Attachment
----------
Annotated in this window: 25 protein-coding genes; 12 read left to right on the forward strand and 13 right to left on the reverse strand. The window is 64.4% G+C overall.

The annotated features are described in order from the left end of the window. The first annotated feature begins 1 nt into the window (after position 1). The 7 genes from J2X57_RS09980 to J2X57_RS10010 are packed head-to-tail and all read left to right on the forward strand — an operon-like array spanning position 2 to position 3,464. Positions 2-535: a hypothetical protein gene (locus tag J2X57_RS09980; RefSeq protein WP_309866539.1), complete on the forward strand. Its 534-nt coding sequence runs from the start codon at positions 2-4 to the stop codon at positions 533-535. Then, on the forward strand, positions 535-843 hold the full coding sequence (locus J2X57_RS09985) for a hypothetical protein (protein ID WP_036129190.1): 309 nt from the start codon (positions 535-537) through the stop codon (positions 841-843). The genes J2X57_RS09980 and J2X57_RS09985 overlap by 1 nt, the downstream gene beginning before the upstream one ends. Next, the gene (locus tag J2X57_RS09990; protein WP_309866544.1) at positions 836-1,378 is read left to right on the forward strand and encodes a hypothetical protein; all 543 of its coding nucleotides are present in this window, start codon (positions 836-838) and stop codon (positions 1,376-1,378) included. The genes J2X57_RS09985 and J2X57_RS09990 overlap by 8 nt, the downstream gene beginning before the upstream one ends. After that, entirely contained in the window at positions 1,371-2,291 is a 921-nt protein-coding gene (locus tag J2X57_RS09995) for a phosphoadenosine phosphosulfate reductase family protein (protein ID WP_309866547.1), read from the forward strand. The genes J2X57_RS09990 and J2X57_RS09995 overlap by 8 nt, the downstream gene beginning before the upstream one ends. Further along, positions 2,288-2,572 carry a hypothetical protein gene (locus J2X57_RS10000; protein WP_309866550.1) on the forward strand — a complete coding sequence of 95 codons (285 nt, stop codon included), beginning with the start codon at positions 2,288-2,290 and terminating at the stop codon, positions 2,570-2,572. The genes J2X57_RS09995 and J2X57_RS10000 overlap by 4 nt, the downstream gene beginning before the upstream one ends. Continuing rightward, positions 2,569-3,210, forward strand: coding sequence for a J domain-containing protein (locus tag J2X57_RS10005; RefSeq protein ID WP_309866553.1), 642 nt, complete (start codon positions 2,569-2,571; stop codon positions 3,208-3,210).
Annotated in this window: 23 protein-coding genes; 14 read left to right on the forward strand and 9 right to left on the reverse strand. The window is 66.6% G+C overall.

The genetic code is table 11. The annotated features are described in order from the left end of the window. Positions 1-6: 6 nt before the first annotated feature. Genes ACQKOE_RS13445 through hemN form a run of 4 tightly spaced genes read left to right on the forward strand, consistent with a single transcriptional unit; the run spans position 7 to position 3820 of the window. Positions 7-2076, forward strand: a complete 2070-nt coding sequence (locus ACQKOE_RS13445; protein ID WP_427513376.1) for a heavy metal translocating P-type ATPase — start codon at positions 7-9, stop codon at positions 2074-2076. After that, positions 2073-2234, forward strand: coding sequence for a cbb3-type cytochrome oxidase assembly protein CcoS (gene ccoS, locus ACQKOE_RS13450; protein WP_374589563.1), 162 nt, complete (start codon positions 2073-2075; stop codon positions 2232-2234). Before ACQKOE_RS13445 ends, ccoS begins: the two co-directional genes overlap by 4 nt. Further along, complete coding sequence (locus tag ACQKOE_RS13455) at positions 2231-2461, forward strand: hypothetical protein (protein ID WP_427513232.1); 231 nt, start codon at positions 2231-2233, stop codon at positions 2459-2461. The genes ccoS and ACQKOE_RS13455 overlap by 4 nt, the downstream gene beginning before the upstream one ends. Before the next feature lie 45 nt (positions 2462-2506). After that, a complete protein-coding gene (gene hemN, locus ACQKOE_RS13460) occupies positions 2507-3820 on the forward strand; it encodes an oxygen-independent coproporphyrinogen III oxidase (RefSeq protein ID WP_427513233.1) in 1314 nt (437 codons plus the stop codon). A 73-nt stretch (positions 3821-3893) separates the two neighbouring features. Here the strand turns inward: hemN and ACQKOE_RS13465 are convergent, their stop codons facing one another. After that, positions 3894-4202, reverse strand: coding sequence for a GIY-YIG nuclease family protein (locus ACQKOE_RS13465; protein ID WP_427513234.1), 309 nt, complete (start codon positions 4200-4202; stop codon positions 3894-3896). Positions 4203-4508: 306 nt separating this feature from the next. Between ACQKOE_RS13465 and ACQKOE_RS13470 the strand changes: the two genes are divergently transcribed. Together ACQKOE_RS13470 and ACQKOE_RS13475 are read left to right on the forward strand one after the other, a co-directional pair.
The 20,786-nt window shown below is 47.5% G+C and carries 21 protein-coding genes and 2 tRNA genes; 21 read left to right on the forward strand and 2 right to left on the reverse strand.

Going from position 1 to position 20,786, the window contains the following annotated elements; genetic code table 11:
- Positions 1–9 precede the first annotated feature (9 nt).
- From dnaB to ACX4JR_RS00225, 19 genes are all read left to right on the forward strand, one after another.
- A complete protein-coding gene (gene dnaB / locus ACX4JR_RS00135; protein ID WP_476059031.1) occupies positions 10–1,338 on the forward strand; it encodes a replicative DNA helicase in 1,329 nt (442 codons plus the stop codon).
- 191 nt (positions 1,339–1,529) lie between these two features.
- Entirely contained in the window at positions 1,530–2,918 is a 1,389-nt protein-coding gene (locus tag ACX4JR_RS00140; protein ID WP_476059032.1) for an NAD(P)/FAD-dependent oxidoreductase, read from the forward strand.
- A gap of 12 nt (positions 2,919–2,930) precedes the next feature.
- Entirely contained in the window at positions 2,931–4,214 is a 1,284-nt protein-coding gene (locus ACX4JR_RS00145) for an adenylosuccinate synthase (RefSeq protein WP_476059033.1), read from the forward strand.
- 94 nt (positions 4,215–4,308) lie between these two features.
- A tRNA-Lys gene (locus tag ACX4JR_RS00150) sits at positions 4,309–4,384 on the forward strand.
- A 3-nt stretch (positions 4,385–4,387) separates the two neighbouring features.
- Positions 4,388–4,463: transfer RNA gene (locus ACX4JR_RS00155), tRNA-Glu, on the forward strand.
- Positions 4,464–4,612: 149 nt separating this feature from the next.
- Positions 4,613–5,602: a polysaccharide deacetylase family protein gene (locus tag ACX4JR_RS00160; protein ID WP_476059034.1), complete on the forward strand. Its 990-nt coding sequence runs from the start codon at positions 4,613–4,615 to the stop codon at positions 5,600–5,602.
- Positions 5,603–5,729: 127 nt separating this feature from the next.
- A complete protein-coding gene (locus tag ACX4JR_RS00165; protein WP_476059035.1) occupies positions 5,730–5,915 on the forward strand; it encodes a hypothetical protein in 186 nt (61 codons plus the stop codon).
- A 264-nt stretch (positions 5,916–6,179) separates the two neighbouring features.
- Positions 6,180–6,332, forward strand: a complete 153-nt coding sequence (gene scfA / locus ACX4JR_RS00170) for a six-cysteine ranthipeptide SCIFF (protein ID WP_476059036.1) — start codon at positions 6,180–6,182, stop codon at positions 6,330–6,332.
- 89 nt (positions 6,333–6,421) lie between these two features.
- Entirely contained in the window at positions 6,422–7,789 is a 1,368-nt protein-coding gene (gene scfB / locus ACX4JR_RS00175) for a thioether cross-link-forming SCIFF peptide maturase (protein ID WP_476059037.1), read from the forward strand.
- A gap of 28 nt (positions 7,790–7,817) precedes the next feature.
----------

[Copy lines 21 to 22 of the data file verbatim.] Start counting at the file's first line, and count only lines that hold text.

- A complete protein-coding gene (locus tag ACX4JR_RS00165; protein WP_476059035.1) occupies positions 5,730–5,915 on the forward strand; it encodes a hypothetical protein in 186 nt (61 codons plus the stop codon).
- A 264-nt stretch (positions 5,916–6,179) separates the two neighbouring features.